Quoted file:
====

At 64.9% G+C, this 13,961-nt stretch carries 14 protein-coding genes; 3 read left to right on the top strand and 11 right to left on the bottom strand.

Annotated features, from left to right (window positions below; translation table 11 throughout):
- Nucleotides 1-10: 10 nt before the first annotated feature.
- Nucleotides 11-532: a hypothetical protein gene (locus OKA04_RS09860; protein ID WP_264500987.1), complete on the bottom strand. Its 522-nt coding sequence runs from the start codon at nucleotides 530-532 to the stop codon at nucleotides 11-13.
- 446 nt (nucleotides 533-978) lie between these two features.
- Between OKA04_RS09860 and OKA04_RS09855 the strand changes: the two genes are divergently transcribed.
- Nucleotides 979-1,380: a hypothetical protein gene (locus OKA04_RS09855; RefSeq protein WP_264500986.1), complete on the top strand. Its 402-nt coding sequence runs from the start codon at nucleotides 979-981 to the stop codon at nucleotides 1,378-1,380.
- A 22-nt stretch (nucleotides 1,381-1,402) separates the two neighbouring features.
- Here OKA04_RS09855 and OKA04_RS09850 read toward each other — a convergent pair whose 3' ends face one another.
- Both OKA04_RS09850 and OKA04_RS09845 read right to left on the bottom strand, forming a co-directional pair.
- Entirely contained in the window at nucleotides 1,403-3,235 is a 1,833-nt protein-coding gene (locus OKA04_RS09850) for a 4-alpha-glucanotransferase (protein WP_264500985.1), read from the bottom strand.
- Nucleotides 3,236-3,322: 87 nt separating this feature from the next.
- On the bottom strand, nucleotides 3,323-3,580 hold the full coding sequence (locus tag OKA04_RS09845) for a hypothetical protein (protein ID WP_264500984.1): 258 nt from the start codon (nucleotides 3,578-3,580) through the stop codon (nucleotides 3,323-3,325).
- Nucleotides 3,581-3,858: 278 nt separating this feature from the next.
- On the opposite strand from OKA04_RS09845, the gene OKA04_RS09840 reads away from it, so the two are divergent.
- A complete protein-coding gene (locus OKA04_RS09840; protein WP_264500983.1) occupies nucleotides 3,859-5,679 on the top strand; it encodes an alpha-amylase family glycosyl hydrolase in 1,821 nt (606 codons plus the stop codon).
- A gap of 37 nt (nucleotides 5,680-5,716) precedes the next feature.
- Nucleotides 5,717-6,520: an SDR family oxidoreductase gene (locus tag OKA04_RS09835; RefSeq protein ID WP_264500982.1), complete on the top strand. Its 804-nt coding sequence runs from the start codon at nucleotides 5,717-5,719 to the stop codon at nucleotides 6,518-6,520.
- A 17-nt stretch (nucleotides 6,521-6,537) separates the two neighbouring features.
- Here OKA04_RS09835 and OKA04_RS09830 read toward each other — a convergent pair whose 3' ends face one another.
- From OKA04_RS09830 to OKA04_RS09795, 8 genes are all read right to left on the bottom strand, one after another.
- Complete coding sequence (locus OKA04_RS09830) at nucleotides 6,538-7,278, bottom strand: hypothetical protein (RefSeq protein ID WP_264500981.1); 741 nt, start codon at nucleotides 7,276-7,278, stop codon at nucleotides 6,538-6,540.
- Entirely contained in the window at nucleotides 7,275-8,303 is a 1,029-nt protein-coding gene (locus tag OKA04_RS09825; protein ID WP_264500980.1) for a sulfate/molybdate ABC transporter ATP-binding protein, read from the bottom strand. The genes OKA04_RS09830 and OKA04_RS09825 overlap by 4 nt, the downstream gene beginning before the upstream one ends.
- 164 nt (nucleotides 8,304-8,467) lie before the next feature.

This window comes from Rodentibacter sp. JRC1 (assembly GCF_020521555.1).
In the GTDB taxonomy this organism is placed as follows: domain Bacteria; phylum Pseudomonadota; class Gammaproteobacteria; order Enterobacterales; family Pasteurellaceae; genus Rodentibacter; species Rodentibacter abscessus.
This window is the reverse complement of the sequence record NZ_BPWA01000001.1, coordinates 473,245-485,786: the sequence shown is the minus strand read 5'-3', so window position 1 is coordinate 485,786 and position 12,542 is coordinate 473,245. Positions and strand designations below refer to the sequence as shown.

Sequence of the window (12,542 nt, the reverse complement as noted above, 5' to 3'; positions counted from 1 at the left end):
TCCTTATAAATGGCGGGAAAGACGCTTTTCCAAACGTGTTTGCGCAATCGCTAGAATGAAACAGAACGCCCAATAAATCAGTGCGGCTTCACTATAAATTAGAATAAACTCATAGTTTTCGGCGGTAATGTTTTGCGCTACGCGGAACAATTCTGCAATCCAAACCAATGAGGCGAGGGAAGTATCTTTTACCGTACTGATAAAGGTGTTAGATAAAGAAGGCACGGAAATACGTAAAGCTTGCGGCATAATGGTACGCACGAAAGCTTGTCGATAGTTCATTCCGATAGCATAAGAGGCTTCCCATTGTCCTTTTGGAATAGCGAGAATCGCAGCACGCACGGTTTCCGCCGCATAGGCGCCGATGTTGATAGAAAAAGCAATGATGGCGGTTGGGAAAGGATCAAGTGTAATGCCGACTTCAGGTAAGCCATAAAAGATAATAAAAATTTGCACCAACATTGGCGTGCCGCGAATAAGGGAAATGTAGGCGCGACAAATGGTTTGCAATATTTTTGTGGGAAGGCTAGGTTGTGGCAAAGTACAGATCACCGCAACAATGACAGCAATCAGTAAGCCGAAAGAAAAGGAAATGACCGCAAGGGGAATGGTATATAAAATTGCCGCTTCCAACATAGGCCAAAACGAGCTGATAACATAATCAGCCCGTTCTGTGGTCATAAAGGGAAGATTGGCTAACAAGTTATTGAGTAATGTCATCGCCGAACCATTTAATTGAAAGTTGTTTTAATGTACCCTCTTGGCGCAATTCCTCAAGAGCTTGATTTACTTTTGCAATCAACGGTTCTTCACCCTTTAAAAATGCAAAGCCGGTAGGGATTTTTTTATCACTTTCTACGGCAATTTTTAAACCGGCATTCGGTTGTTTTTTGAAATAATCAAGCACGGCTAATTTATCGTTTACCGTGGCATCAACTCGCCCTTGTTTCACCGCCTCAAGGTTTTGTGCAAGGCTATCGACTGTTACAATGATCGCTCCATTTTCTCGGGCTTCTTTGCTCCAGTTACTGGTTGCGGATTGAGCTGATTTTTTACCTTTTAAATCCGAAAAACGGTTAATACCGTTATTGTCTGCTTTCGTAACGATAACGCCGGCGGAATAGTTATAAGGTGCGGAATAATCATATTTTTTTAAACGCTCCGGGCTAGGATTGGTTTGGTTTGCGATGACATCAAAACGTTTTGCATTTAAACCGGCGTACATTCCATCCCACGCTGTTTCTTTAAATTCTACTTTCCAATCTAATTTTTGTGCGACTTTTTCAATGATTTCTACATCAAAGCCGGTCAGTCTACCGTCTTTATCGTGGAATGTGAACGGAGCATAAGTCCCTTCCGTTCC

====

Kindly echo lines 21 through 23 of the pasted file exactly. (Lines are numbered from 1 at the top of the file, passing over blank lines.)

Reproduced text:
- From OKA04_RS09830 to OKA04_RS09795, 8 genes are all read right to left on the bottom strand, one after another.
- Complete coding sequence (locus OKA04_RS09830) at nucleotides 6,538-7,278, bottom strand: hypothetical protein (RefSeq protein ID WP_264500981.1); 741 nt, start codon at nucleotides 7,276-7,278, stop codon at nucleotides 6,538-6,540.
- Entirely contained in the window at nucleotides 7,275-8,303 is a 1,029-nt protein-coding gene (locus tag OKA04_RS09825; protein ID WP_264500980.1) for a sulfate/molybdate ABC transporter ATP-binding protein, read from the bottom strand. The genes OKA04_RS09830 and OKA04_RS09825 overlap by 4 nt, the downstream gene beginning before the upstream one ends.